Ryuk is considered to be a malignant attack as it involves encryption of several keys with other keys, and the entire process is tailor-made for specific victims. This means that, even if the private key of a victim is published, it is not going to help decrypt files belonging to another victim.

What makes Ryuk lethal?

So far, no open-source tools have been able to decrypt Ryuk files. Moreover, the decryptor key provided by the attacker, even after the ransom has been paid, sometimes corrupts files. And, even after the recovery process, the attacker can still corrupt essential files required for the operations of the system. Like any other ransomware program, Ryuk attempts to access and delete shadow copies of data stored in the system to avoid recovery through alternative means. It also contains a kill.bat script that disables important services, such as network backups and Windows Defender antivirus.

How to mitigate the impact of the attack

To successfully defend against human-operated attacks, it is essential to follow some basic best practices. Unfortunately, some organizations sometimes temporarily disable their antivirus, or other security controls, to improve the performance of their system. However, even disabling security systems for a short time presents hackers with an opportunity to enter and disrupt the network. In these instances, attackers could leverage malware that was previously detected by the antivirus to carry out a new attack.

Some of the other commonly exploited weaknesses in a network are:

  • Lack of firewall or multi-factor authentication (MFA) protection

  • Having weak domain credentials

  • Disabling the intrusion prevention system

  • Accessing unsecured websites

 Some best practices that can help mitigate the risk of an attack are:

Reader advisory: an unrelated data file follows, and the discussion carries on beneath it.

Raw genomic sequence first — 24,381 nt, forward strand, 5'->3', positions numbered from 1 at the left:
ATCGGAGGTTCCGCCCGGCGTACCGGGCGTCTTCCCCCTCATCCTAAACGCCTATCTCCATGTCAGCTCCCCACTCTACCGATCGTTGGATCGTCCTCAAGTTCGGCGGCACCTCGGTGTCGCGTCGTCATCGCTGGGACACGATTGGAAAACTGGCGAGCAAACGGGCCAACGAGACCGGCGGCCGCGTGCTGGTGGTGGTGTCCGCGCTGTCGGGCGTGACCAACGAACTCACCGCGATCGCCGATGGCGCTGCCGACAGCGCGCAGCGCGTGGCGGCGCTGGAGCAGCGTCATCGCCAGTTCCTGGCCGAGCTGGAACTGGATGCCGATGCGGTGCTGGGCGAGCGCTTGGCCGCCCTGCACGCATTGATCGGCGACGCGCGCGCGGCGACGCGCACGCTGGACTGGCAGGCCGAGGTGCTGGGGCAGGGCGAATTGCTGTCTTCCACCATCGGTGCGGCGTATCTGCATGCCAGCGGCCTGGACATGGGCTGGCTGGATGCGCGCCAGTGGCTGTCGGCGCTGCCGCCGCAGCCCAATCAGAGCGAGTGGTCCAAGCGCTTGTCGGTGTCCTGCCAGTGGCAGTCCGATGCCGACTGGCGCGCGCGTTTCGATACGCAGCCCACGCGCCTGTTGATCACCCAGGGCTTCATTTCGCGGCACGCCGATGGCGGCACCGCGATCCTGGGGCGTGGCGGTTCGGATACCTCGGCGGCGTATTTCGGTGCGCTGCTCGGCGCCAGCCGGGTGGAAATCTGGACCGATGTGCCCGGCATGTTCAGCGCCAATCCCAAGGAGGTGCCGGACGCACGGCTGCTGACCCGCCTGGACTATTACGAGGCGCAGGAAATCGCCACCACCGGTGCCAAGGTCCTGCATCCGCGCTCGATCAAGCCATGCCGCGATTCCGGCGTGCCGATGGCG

1. Patch and update applications and programs regularly. This ensures that entry points for possible ransomware attacks are blocked.

  2. Ensure that firewalls and intrusion prevention have been enabled in your network.

  3. Require strong credentials for the domain.

  4. Deploy a comprehensive solution that can monitor your network and generate alerts.

How can Log360 help?

ManageEngine Log360, a comprehensive security information and event management (SIEM) solution, helps monitor your network and IT infrastructure, and provides real-time alerts and out-of-the-box reports.

Log360 helps you to:

  • Secure your on-premises, hybrid, and cloud platforms.

  • Thwart security attacks, and protect confidential data from breaches.

  • Gain deeper insights into network activity through in-depth network device auditing.

  • Automate the log management process, including logs from public cloud infrastructure.

  • Meet compliance requirements with ease.

  • Quickly implement post-breach actions through extensive forensic analysis capabilities.

and a lot more.

Log360 also provides insights on events such as Application Accessed, Configuration Changes, Firewall Logon, Registry Changes, and so on.

Log360’s log management component EventLog Analyzer monitors the network and detects potential threats. The solution provides real-time alerts, and generates comprehensive reports that helps the administrator take actions to secure the network.

To try out all these features and more, start your free, 30-day trial of Log360 today.

Raghav Iyer
Product Marketing Specialist